Due to open on Monday, thousands of restaurants are between a rock and a hard place. They can’t afford to stay shut, but they also can’t afford to reopen. And with all the Covid rules lined up against the normal workings of the sector, owners cannot see how their businesses can remain viable. Worst case scenario puts 80,000 jobs at risk.
This truly dismal picture is one becoming more and more apparent as Portugal opens up for business.
Offering little joy this week, prime minister António Costa has said he is well-aware of the pain, “but there is no other way”.
Even worse, government credit lines are fast approaching their maximum limits (see below).
The mounting awfulness of the situation started to crystalise last week as DGS health chiefs outlined ‘the new normal’ for restaurants – most of which have been shuttered since March.
True, some have made a little money from selling take-aways but, for most, business evaporated two months ago and there has been no money coming in since.
Now these businesses have to reopen – armed to reduce any chance of virus propagation; saddled with a list of demands that makes the head spin – and aware that even if clients jump at the chance to start dining out again, businesses can only ever make 50% of what they used to as the number of tables and clients that can be seated at any one time has been dramatically limited.
The way ahead “will make businesses unviable”, Ana Jacinto, secretary general of AHRESP, the association of restaurants and catering establishments explains. If new cash support isn’t offered, she can’t see how her sector will survive.
As to all the new rules, AHRESP’s fears are that “within a month, businesses may not have the money to pay wages in full or pay their suppliers”, which threatens the sector’s 80,000 ‘direct’ jobs.
But as AHRESP pushes the government for answers – either in the form of subsidies, or dramatic reduction in IVA (from the current 23% to 6%), it’s clear restaurants are not the only businesses staring bankruptcy in the face.
Gyms, bars and discotheques haven’t even got their reopening dates yet – and all are painfully aware that even when they do, demands placed on them may be just too much to cope with.
DGS health authority ‘orientation’
The new day-to-day for restaurants will involve disinfecting premises “at least six times a day”. Staff will have to wear masks and gloves – there is even the demand that staff change their gloves whenever leaving a ‘dirty area’ of the establishment for a ‘clean area’.
Menus – when not clearly displayed on blackboards – are to be disinfected after every use or, better still, sent to clients’ mobile phones. There is to be “no touching of surfaces or unnecessary objects” (meaning tables will have to be left undecorated) and electronic payments are to be encouraged over the use of cash.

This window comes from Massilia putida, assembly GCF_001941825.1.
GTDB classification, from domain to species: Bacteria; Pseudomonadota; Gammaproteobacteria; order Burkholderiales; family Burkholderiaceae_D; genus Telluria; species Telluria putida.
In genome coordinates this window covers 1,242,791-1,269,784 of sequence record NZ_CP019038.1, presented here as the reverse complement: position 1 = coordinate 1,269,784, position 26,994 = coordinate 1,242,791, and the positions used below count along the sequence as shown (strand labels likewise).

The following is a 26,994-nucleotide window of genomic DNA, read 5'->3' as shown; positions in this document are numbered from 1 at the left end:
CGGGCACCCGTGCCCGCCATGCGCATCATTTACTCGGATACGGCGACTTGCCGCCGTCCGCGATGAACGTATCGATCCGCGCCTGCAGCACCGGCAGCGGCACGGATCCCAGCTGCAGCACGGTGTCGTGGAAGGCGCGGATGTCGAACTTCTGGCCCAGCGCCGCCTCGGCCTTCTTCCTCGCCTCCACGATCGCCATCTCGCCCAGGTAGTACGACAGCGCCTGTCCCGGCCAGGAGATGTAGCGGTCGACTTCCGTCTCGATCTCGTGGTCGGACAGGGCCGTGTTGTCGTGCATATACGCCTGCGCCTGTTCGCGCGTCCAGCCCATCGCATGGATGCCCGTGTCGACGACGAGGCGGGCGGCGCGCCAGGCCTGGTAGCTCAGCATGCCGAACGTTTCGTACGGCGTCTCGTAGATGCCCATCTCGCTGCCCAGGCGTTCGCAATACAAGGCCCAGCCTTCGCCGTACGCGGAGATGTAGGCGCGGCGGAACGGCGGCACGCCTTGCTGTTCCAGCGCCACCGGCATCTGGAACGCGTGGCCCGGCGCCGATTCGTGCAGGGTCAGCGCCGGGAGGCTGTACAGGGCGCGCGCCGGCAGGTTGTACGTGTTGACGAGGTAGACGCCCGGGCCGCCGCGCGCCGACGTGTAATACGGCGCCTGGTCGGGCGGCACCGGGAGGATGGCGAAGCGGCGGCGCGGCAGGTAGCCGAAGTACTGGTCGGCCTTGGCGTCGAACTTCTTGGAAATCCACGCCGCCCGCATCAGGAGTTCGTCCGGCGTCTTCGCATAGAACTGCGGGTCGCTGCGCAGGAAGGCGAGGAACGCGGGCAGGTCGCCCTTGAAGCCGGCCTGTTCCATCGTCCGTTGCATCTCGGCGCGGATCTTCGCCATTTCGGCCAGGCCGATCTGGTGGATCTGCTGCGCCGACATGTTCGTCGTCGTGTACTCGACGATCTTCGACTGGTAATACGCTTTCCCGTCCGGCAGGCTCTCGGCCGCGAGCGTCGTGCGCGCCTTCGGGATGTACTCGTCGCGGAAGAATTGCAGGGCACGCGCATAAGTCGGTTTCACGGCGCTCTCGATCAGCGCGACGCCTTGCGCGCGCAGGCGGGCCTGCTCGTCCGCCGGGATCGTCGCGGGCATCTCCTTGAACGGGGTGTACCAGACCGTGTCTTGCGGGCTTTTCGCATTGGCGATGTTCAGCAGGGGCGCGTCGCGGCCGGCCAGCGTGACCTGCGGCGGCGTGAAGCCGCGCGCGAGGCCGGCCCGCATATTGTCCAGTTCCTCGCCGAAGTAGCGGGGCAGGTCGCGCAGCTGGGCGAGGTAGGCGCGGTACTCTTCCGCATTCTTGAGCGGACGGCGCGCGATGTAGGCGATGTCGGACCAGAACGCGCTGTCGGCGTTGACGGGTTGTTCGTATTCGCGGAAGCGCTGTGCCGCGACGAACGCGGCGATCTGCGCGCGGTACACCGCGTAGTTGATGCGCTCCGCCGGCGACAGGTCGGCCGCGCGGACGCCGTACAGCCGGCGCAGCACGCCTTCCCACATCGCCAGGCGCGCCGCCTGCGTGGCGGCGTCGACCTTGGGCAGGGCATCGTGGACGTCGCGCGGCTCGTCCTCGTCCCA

To begin with, restaurants are being encouraged to use their outside spaces as much as possible.
Buffets will be ‘out’ as they involve too many people touching too many common items and the requirement for social distancing will be paramount.
Even for going to the rest rooms, clients will have to follow a ‘circuit’ that reduces their proximity to other diners.
How these demands can sit within a sector that calls itself ‘hospitality’ is anyone’s guess. If asked honestly, most would say they can’t.
PM laments limitations “will cause discomfort”
Prime minister António Costa has stressed Portugal’s ‘new normal’ will cause pain, but that there is no other way.
Talking in the context of the signing of a declaration of commitment for economic recovery – and a cooperation protocol between AHRESP and the DGS health authority – Mr Costa said: “It’s impossible to go back to business without limitations” that “cause discomfort”.
“We have to be frank,” he addressed journalists in Palácio da Ajuda. It will be very difficult to open restaurants under all the conditions set out by DGS health authorities, “but living with the virus implies living with many limitations”.
These limitations are “essential for citizens to have confidence” and this confidence is “fundamental in order to establish the whole economic chain”.
But as Mr Costa spoke against the background of developing panic in the marketplace, crèches were decrying the “absolute brutality” of DGS health orientation for their very specific sector.
Educators are refusing point blank to ‘segregate’ children, deny them the ability to play together or share toys, saying to do so would be a ‘violent attack’ on the children’s development as healthy human beings.
So often during this crisis, Portugal has been singled out for having done things cleverly; for having acted in time and been socially inclusive. But this is still a poor country: the amount of State help available is extremely limited, as is any leeway afforded by this virus.
PM Costa admitted this week, the government is already approaching the maximum limit of credit lines available. Unemployment is no longer at the enviable 6.4% it was at in February; the economy is not growing as it was. In short, we’re all up against a rock and a hard place – and this is only phase two of Portugal’s return to work. Phase three comes in June, at which point no doubt other sectors will be saying: “We need more help.”
By NATASHA DONN